[Shajan Skaria v SHO & Anr.] On Friday, a court in Kerala denied Shajan Scaria’s application for anticipatory parole for allegedly disseminating a derogatory news item about MLA PV Sreenijin on the YouTube channel Marunadan Malayali.
Judge Honey M. Varghese ruled that Scaria was aware that MLA Sreejin is a member of the scheduled caste (SC) community; thus, the publication of the news article mentioned above was adequate to constitute a violation of the Scheduled Castes and Scheduled Tribes (Prevention of Atrocities) Act (SC/ST Act).
Scaria, who is accused of violating Sections 3 (1)(r) and 3(1)(u) of the SC/ST Act and Section 120(0) of the Kerala Police Act, applied for anticipatory parole before a special court established by the SC/ST Act. The prosecution contends that Scaria, as editor and publisher of Marunadan Malayali, aired a news story containing false, unfounded, and defamatory allegations against the actual complainant, MLA Sreenijin.
The news report allegedly insulted the SC community-affiliated MLA, Sreenijin. The attorney for Scaria argued that the abovementioned news was published at the request of MLA Sreenijin, chairman of the District Sports Council, to illustrate the mismanagement of a sports hostel. He argued further that it was not published with the knowledge that the MLA is a member of the SC community. In addition, the news article made no mention of the MLA’s caste or community; it was noted.The attorney for MLA Sreenijin and the public prosecutor refuted the petitioner’s arguments. They argued that Scaria is likely aware that MLA Sreenijin is a member of the SC community, as he was elected to a legislative assembly seat reserved for SC candidates. In the original version, Scaria referred to MLA Sreenijin as a “mafia don,” the MLA’s lawyer argued.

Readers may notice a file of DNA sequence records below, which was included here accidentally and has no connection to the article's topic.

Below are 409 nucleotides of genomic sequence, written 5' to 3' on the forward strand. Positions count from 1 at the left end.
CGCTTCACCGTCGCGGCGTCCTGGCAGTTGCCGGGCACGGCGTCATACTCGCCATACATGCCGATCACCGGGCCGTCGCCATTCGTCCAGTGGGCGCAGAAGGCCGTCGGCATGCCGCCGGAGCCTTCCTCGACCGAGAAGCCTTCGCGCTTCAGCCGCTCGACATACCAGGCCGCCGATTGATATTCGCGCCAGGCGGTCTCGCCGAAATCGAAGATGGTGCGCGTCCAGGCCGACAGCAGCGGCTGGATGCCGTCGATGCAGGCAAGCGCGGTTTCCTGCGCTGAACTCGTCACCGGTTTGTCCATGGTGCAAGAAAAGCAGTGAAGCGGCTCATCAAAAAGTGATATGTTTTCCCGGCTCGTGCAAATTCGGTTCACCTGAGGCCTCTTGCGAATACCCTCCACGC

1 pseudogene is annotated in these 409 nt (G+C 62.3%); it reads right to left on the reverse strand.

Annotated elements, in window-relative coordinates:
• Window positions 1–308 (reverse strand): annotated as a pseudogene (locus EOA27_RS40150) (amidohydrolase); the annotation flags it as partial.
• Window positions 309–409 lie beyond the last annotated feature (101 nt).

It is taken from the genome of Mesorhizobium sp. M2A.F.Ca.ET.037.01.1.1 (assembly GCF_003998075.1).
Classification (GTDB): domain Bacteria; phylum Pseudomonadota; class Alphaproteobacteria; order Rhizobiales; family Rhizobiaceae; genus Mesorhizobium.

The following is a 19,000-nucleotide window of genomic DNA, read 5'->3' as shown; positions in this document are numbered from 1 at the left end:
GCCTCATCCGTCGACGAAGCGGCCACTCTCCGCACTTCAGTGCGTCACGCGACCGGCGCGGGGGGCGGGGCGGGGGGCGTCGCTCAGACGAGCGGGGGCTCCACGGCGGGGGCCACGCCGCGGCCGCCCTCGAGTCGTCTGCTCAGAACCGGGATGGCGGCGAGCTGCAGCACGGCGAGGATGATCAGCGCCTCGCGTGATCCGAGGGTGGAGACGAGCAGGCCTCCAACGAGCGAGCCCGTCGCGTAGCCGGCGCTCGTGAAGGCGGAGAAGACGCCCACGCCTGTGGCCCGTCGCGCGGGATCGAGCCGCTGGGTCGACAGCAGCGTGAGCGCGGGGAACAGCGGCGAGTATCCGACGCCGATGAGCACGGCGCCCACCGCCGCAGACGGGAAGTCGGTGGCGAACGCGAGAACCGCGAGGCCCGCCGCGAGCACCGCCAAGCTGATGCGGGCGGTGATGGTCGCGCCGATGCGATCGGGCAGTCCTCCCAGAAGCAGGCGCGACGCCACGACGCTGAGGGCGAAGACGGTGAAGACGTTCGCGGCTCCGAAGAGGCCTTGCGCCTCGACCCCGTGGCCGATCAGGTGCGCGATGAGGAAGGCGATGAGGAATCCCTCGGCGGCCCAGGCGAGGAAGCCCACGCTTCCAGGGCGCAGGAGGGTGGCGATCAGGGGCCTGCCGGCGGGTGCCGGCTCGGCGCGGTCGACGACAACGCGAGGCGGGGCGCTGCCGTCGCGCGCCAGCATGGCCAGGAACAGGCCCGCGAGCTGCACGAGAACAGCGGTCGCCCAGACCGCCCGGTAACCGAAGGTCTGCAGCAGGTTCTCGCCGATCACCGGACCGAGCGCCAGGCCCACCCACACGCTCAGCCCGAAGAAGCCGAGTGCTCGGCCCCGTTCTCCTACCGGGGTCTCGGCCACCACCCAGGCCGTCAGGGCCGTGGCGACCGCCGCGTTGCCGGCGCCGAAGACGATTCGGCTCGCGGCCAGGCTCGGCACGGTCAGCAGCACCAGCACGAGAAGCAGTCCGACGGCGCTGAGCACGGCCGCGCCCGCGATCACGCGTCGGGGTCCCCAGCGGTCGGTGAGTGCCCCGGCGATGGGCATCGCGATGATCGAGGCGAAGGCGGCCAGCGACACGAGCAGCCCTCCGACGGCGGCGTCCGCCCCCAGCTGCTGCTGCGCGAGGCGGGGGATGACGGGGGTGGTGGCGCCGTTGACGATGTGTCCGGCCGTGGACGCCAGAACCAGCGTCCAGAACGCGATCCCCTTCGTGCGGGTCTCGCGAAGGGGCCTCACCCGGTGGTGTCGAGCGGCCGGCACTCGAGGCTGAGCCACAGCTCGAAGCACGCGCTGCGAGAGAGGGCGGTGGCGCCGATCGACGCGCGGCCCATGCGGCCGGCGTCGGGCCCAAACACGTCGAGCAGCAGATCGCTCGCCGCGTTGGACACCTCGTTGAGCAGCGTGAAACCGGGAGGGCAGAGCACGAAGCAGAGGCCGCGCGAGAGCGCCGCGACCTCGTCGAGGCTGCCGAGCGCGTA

The court noted that Scaria had withdrawn the news article in which he referred to the MLA as a “Mafia don.”
“The act of the petitioner (Scaria) withdrawing the aforementioned item is commendable, but at the same time it reinforces the fact that they themselves viewed it as a derogatory remark,” the court concluded. Therefore, the court determined that Scaria was aware that MLA Sreejin was a member of the SC community and that the publication of the aforementioned news item was adequate to constitute an offence under the SC/ST Act.
“Therefore, the argument of the learned counsel for the petitioner (Scaria) that the evidence is insufficient to constitute the prima facie offence alleged against him cannot be accepted, as he never intended to humiliate the de facto complainant with the knowledge that he belongs to Schedule Caste. “Based on the discussion above, I hold that the allegation is prima facie sufficient to constitute an offence under the Scheduled Caste and Scheduled Tribes (Prevention of Atrocities) Act, and therefore the section 18 prohibition is squarely applicable in this case,” the court said.
Thus, the court denied the motion for anticipatory parole.
[ READ JUDGEMENT ]
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